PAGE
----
If someone knowingly invades a grave created in the last few hundred years it's a felony. But it isn't if you destroy a far older American Indian burial site on your property, officials with the Alabama Historical Commission say.
There have been at least two attempts to change the law to include mound structures and remove the distinction but both have failed, according to archaeologists familiar with the situation. They say the recent controversy over a stone mound in Oxford shows why the law needs revision.
Under the current law the City of Oxford didn't have to hire the University of Alabama for a study of a stone mound behind the Oxford Exchange. And the archaeologists who performed the study didn't have to send the study to the Historical Commission for review, a move that highlighted the commission's disagreement with the report's findings.
The mound is estimated to be 1,000 years old and of American Indian construction. It was scheduled for demolition. The dirt underneath would have become fill for a Sam's Club. A private landowner now says the dirt is coming from his property. By all appearances a contractor hired by the city's Commercial Development Authority has stopped work there.
City Project Manager Fred Denney said the city paid for the report to remove doubt about the importance of the site.
"We just thought since there was some question it was a thing to do and remove all questions," Denney said.
The report found the site did not belong on the National Register of Historic Places and no evidence of burials or funerary artifacts. It did recommend the city keep an expert on hand in case evidence of burials was found. The Historical Commission disagreed with the report's conclusions and said the site should be left alone.
The current law says any person who desecrates graves and mutilates corpses is guilty of a Class C felony.
But the law has a different standard for American Indian sites. "Any person who maliciously desecrates an American Indian place of burial or funerary objects on property not owned by the person shall be guilty of a Class C felony and upon conviction the person shall be punished as provided by law."
That "not owned" part of the law gives land-owners in Alabama ultimate authority over what happens to these sites according to Greg Rhinehart, project reviewer for the Historical Commission. When Rhinehart spoke with The Star about Oxford a month ago he said the law required the city to relocate any bodies found because he thought the city was getting the dirt from a private land owner. Because the city owns it that's not required, he said.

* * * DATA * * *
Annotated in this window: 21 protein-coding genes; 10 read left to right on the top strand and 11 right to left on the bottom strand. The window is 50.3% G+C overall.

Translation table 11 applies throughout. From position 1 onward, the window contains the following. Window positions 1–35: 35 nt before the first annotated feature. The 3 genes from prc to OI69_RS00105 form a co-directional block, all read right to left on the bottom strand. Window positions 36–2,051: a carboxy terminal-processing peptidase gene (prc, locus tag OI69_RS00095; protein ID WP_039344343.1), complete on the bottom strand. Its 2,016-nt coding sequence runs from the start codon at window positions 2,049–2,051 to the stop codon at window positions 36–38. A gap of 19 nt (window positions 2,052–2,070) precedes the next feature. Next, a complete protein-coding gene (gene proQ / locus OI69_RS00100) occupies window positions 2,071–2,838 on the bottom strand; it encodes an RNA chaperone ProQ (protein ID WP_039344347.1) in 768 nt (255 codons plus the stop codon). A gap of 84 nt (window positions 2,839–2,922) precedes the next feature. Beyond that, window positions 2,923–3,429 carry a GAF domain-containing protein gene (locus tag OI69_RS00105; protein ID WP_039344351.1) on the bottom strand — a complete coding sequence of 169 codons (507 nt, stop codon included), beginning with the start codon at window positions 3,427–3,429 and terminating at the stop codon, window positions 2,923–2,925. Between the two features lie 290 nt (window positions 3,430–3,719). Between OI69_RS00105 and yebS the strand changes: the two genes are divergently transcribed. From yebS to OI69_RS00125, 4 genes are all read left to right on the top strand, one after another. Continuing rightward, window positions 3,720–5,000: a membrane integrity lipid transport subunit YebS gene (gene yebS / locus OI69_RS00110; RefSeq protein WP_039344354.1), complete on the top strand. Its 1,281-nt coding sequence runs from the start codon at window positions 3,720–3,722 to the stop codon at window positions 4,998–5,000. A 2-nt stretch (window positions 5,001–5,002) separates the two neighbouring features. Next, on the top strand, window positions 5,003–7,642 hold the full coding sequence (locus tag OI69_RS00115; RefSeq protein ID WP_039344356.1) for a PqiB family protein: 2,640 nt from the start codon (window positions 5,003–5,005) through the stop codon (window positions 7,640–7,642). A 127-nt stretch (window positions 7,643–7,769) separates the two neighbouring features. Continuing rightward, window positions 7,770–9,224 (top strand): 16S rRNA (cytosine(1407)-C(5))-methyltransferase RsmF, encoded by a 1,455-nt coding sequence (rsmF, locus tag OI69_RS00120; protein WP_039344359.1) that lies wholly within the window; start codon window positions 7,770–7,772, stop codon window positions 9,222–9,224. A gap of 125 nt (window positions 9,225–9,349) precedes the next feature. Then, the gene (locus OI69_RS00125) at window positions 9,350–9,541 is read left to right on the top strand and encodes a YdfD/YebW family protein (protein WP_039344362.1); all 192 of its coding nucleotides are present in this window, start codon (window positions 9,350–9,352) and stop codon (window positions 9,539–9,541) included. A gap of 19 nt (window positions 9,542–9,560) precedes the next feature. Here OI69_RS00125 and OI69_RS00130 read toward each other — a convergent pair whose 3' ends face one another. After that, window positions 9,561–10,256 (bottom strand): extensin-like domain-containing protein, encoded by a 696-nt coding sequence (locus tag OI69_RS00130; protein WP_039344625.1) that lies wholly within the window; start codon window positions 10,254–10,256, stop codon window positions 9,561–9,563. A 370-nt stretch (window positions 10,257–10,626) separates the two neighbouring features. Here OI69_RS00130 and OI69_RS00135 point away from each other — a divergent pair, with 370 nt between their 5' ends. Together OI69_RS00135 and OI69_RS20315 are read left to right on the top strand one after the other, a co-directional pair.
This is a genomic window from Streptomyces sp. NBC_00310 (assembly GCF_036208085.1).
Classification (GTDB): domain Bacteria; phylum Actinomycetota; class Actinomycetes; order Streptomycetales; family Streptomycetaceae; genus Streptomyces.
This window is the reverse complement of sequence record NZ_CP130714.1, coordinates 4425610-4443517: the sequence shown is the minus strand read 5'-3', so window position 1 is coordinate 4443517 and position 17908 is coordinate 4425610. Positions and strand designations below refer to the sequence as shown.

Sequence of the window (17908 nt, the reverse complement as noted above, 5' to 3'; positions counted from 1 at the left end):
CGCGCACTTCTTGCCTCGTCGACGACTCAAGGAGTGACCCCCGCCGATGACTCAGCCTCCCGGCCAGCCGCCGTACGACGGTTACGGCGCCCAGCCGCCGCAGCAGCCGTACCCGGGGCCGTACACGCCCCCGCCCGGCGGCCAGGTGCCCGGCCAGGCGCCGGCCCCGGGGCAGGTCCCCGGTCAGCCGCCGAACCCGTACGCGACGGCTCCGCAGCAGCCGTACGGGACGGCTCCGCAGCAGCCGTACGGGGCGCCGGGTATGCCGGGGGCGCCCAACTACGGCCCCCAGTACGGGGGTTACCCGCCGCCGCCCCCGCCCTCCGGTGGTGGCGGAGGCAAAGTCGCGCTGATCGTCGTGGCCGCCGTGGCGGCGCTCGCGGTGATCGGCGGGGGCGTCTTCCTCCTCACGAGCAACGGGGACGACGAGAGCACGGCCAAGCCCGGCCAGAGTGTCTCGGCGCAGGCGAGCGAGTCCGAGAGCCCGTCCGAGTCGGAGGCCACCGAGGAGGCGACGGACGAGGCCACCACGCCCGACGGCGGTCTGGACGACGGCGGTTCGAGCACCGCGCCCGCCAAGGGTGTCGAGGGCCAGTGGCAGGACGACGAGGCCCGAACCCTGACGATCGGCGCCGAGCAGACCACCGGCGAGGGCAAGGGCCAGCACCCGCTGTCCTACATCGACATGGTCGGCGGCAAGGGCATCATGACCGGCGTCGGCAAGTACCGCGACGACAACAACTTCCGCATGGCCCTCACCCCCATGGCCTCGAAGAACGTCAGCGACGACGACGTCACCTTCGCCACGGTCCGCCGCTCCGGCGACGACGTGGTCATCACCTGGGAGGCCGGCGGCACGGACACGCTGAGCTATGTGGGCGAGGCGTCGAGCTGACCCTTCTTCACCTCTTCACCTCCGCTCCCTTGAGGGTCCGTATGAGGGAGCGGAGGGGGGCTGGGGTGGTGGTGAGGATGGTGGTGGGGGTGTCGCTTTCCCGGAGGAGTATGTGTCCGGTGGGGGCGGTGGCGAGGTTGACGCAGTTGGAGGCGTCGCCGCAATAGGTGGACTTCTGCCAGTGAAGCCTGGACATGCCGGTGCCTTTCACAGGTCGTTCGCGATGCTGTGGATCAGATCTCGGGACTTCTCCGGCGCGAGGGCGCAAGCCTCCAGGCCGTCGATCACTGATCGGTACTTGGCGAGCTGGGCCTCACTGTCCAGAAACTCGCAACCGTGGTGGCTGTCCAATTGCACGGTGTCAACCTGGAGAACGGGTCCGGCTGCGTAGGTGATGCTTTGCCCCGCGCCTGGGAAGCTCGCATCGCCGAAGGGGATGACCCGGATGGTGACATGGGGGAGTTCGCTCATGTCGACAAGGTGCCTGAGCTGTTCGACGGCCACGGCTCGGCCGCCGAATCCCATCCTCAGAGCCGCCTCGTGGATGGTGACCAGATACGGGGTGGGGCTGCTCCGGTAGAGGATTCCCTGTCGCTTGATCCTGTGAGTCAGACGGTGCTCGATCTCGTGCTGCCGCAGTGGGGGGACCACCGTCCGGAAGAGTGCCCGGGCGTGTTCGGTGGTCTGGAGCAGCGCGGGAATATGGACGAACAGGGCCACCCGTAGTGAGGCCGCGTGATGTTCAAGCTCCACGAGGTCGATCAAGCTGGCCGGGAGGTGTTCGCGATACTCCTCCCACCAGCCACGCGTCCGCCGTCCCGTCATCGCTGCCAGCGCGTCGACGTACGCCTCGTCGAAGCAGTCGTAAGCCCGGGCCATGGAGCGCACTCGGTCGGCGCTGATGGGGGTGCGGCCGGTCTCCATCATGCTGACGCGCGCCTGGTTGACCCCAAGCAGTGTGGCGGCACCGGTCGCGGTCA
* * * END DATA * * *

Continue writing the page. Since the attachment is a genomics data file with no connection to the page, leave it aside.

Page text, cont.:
"If the city owns the land they can do whatever they want," he said.
Rhinehart said federal protection laws would apply if there was a federal connection to a project on private land, such as a permit or federal funding.
The proposed revision to the law, introduced by state Sen. Wendell Mitchell, D-Luverne, would omit the language about the American Indian sites. It would also expand the law to cover mounds like the one in Oxford, according to a draft provided by the Historical Commission.
Mitchell said he introduced the bill as a part of a package of laws to reform cemetery regulations in the state. He said he intends to reintroduce the bill again.
"In Alabama the protection on all fronts is at best mediocre," Mitchell said.
According to State Archaeologist Stacye Hathorn, Mississippi provides more protection for American Indian burials. Her counterpart, Mississippi Chief Archaeologist Pam Lieb said what happened in Oxford could never happen in Mississippi.
"They wouldn't have done it at all because in Mississippi we have what's called Mississippi Landmarks," Lieb said. "That (includes) any significant prehistoric site. Any archaeological site is automatically a Mississippi Landmark. This would be considered a landmark."
If a landmark is publicly owned, like Oxford's mound, the state of Mississippi has jurisdiction over it, she said.
Not so in Alabama where the Historical Commission has interpreted its excavation law, which is separate from the law on destroying graves and mutilating bodies, as applying only to property owned by the state.
Robert Thrower, tribal historic preservation officer and cultural authority director for the Poarch Band of Creek Indians in Alabama, is glad the proposed amendment includes stone mounds. Thrower has said the issue of whether such mounds contain burials is irrelevant; he believes the sites are still sacred.
"Hopefully all the stuff we've been through (with Oxford) is proof we need more protection," Thrower said.
Hathorn said expanding the law would be the "most positive outcome" from the situation. Eloise Josey, executive director of the Alabama Indian Affairs Commission, said the commission disagrees with how the current law treats American Indian burials. She said part of the problem is people put them in the same category as ancient Egyptian tombs.
"We assume in this country a lot of times that when you're dealing with a burial you're dealing with an ancient person," Josey said, adding later, "It's a terrible distinction, but that's how people look at that.
"And, yes, we're trying to rectify it."